On Dec. 9, 2019, SCI Laurel Highlands held the closing ceremony celebrating the successful completion of an Inside Out Literature course entitled "Imagining Social Justice," led by University of Pittsburgh faculty member Prof. Shalini Puri. Deputy Superintendent for Facilities Management Robert Snyder, who delivered some closing words, as well as Principal Martha Boyer and several teachers in the GED program, were present at the occasion.
Thanking Laurel Highlands' administration, Prof. Puri said: "We are grateful to everyone who has helped realize the vision of the Inside Out Prison Exchange Program, a space where we invite one another to be our best selves, and to honor and develop those selves; a space where we learn the spirit of the post-apartheid South African legal concept Ubuntu: that our own humanity is intertwined with that of others."
Students reflected on what they had learned about reading literature and about writing and on the value of taking a course with a group they would ordinarily not meet. As one inside student put it, "This course has given me the opportunity to rekindle a relationship I thought I lost a long time ago—the relationship with myself."
During the term, students conducted interviews, explored gun violence and practiced representing different points of view. They read a play on apartheid and studied a film about global water scarcity and water privatization. At the closing ceremony, a few students shared a monologue and some haiku poetry. Each student also recited a couplet from a collaborative poem to which every member of the class had contributed. Students spoke of their newfound confidence in writing and focus on education as well as their renewed commitment to social justice. They expressed appreciation for the visitors who had worked with them on writing, public speaking and performance: New York City actor and director Lacresha Berry; poet Gretchen Primack; and Pitt's CB Chernomorets.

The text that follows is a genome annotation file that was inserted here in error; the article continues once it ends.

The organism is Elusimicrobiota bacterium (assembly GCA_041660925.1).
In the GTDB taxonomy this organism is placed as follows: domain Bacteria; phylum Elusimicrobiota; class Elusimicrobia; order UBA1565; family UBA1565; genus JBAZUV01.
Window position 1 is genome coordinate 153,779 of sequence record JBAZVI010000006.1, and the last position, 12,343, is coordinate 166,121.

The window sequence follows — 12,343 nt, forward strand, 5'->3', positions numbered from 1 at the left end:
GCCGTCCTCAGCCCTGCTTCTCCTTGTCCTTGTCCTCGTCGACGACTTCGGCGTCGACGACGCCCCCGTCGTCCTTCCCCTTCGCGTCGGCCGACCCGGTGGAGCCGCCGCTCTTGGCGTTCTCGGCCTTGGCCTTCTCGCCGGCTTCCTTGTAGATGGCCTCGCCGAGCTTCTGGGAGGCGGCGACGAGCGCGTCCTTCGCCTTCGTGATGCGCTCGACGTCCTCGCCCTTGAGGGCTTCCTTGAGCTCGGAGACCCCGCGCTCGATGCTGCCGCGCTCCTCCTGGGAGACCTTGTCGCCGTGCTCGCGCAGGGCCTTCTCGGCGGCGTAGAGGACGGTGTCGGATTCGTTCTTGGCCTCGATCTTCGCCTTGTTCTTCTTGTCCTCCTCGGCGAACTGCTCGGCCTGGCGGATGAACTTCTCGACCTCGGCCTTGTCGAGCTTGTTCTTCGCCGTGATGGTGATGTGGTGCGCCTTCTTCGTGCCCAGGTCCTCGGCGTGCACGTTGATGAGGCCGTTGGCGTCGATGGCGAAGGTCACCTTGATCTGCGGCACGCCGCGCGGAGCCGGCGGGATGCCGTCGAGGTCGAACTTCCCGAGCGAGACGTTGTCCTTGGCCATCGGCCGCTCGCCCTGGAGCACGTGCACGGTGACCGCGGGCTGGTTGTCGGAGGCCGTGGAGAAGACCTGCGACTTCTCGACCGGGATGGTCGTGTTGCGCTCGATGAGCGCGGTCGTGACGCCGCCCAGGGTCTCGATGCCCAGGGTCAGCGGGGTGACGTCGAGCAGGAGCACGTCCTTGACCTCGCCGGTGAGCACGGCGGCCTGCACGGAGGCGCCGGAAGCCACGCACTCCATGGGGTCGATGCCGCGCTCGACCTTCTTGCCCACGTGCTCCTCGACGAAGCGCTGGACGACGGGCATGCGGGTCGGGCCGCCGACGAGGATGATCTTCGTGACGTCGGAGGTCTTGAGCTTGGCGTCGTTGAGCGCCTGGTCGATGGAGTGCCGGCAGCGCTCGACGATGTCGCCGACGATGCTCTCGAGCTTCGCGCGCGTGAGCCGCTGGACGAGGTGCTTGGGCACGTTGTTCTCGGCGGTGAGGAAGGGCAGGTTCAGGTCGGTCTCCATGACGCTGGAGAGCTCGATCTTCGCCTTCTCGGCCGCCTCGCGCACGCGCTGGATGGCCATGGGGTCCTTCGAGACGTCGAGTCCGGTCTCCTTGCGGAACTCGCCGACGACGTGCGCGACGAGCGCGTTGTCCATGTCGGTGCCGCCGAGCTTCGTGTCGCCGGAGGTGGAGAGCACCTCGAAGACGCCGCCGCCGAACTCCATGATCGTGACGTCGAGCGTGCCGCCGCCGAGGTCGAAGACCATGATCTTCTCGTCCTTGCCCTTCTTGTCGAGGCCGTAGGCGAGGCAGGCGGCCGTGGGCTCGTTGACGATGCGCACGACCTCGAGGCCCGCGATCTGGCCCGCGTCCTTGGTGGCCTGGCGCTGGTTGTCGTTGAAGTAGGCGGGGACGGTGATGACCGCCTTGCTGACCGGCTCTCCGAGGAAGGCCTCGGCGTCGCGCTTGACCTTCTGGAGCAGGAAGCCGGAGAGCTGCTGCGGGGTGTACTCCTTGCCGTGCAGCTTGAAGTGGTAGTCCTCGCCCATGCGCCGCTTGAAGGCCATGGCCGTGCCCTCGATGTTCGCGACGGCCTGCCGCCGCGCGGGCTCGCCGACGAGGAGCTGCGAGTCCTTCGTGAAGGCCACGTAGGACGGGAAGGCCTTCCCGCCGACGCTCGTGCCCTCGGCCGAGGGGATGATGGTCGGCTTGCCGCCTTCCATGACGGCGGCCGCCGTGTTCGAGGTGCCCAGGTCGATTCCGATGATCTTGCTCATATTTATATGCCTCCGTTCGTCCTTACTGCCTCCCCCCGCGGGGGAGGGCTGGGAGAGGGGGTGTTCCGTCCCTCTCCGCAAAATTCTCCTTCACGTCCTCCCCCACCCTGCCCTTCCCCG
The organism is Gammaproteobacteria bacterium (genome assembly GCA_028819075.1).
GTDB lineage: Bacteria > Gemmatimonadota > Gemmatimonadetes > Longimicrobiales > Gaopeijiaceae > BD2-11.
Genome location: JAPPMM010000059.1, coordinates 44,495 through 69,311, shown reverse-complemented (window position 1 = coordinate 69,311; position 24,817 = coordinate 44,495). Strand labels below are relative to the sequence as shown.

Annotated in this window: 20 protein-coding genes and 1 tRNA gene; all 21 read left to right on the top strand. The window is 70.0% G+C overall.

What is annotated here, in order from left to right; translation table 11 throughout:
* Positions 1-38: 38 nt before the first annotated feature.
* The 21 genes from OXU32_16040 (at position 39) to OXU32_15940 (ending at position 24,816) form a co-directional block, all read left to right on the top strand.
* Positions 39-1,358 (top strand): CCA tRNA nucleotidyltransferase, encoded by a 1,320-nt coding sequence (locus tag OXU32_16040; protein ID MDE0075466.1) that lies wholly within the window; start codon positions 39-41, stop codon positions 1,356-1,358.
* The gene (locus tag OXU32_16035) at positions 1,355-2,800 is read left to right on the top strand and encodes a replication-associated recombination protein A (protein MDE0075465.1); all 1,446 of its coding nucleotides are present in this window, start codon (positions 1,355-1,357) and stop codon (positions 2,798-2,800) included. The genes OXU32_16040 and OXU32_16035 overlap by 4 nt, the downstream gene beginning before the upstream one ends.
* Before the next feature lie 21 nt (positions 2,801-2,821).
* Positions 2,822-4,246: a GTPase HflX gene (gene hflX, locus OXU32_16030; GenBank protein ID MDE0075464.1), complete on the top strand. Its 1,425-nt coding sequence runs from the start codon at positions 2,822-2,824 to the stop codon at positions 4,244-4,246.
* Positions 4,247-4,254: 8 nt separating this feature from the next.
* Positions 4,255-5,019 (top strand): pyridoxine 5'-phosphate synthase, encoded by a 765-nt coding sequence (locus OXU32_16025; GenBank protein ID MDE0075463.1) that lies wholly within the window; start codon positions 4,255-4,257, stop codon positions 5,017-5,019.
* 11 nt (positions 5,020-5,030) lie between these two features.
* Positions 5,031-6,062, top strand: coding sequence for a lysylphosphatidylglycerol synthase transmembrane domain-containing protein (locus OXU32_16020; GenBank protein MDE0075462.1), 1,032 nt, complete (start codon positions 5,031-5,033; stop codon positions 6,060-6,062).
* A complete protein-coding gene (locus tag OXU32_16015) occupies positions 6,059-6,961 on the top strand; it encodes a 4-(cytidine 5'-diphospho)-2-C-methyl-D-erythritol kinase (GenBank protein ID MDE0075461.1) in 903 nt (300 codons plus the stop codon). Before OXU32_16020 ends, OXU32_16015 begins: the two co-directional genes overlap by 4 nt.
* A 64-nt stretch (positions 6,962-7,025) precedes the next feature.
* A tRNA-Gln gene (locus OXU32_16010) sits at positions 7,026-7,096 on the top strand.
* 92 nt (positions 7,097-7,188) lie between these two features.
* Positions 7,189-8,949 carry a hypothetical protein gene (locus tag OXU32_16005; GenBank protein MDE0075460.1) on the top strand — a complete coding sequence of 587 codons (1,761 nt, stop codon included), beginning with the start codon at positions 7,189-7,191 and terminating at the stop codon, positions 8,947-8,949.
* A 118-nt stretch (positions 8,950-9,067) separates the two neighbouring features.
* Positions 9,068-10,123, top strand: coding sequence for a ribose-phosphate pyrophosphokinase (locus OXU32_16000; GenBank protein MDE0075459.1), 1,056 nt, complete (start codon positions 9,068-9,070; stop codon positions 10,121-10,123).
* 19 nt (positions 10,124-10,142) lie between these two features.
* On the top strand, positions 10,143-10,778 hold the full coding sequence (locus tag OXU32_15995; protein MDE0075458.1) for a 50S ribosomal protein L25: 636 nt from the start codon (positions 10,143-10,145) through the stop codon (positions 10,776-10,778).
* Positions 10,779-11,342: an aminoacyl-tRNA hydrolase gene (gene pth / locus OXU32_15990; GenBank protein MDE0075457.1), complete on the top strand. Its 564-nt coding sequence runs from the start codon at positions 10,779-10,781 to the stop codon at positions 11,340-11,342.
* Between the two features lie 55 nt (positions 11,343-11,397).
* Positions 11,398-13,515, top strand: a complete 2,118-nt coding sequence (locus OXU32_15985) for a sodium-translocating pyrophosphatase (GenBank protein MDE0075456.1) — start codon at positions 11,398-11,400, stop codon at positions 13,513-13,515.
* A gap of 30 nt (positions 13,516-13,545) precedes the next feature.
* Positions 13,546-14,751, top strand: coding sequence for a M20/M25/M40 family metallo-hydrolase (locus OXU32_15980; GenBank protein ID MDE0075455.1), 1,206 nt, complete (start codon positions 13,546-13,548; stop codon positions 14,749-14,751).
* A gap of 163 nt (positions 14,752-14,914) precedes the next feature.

A major highlight of the ceremony was when Pitt outside students reported on the public performance by Pitt students of writing by inside students from SCIs Laurel Highlands, Somerset and Fayette. It was the first time the Pitt Prison Education Project had presented the work of inside students to a public beyond Pitt. The performance took place on Dec. 4, 2019, at the City of Asylum in Pittsburgh, a major center of the arts in the city. More than 150 people attended. At the closing ceremony students heard some of the City of Asylum audience's enthusiastic responses to their writing.